How Were the First Mouses Launched?
In the late 1970 and early 1980s, several companies were building devices that allowed for better use of computers with graphical user interfaces. However, manufacturing costs were prohibitive. In 1983, Microsoft launched its first mouse. Its updated MS-DOS application Microsoft Word was now compatible with muse technology. That version of Word, bundled with a mouse, tutorial and Notepad, cost $195. That same year, Apple released a relatively inexpensive mouse to go along with its Macintosh and Apple II desktop computer lines. Other top manufacturers, including Atari and Commodore, followed suit.
What Did the First Mouses Look Like?
The first Microsoft mouse was rather clunky and had two green buttons, not on the top, but the front of the device. Microsoft was so concerned about people not understanding how to use the mouses that it came with an instruction manual that was 120 pages long.
The Apple mouse had one button on the top, a steel rollerball and could be used as either a pointer or joystick depending on the application.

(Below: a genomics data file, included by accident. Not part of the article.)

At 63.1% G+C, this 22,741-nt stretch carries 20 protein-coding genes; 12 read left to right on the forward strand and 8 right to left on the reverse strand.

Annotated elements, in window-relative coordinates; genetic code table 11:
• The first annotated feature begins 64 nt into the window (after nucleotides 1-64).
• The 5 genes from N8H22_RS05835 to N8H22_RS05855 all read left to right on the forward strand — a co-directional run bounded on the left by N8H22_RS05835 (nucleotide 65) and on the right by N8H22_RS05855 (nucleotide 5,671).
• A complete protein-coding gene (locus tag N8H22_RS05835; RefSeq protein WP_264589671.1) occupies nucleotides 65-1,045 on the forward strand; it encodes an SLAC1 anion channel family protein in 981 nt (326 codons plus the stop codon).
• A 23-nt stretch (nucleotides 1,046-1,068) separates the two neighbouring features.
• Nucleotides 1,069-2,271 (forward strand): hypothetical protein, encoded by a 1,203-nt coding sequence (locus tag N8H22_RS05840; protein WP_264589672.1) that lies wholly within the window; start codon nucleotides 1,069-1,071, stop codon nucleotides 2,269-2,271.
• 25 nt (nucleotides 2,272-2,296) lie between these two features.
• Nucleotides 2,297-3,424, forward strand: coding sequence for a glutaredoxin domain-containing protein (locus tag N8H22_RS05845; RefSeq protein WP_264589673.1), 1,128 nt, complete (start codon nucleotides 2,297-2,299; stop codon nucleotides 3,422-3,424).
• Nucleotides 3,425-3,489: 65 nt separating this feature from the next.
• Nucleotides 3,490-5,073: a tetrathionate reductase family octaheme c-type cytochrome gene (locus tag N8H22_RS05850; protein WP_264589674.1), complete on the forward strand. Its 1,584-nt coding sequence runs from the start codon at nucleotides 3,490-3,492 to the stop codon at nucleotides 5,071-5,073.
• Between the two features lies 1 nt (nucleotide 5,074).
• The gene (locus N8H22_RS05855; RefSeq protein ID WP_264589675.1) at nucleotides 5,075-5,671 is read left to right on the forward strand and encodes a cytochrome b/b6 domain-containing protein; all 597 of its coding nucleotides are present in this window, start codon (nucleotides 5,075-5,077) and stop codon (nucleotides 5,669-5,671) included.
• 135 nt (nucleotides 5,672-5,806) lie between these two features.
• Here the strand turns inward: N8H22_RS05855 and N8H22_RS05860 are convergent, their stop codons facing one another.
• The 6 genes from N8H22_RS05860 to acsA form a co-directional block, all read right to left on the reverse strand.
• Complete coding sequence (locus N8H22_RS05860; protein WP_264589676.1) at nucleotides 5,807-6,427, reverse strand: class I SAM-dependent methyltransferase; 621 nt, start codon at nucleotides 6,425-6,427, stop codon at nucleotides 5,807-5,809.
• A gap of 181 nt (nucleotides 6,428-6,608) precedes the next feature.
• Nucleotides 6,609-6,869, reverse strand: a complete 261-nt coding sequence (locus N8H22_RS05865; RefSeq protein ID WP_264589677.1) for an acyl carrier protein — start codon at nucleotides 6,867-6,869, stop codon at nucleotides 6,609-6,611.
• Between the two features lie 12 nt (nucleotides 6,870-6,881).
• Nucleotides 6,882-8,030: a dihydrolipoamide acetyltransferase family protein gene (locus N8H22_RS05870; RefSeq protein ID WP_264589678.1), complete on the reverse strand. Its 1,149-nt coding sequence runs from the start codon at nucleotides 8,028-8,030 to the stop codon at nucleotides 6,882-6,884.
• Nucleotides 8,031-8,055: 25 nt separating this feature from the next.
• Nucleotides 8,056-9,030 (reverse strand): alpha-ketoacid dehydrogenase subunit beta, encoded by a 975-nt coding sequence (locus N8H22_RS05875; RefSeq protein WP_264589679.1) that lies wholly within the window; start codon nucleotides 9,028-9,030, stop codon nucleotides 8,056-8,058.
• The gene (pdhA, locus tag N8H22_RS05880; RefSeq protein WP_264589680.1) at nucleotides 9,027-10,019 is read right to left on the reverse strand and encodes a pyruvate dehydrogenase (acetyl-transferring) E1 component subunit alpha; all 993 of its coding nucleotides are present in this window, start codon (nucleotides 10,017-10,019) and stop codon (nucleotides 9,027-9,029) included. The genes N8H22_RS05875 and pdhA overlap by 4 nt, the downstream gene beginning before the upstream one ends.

How Has the Mouse Changed?
If you are old enough to remember early generations of mouses, you’ll recall different button configurations, the migration from the metal ball to a rubber one (both of which often picked up lint from your mousepad and needed to be cleaned) and gradual improvements in ergonomic design.
The number of buttons has stayed constant, based on the type of computer you’re using, though some specially designed mouses have multiple buttons. In recent years, the wireless mouse has made it easier to take the technology with you with one less cord to worry about.
What Is In Store for the Mouse in the Future?
Mouse design continues to evolve. Today, there are mouse models that feature a touchpad and remote control, a vertical conical design, compatibility with 3D designers or wearable functionality. Some experts suggest that with advances in automation and virtual reality, the mouse and the keyboard could soon be a thing of the past.
Are We Ready for Changes in Technology?
Consider why that early mouse model came with a 120-page instruction manual. It was included because company officials feared that users would not be able to figure out how to use the new device.
However, as design has improved, so too has the focus on user experience. New technologies are no longer to be feared. At Alvarez Technology Group, we help businesses leverage new technologies to solve problems and spur growth. For an initial, free consultation, contact us today.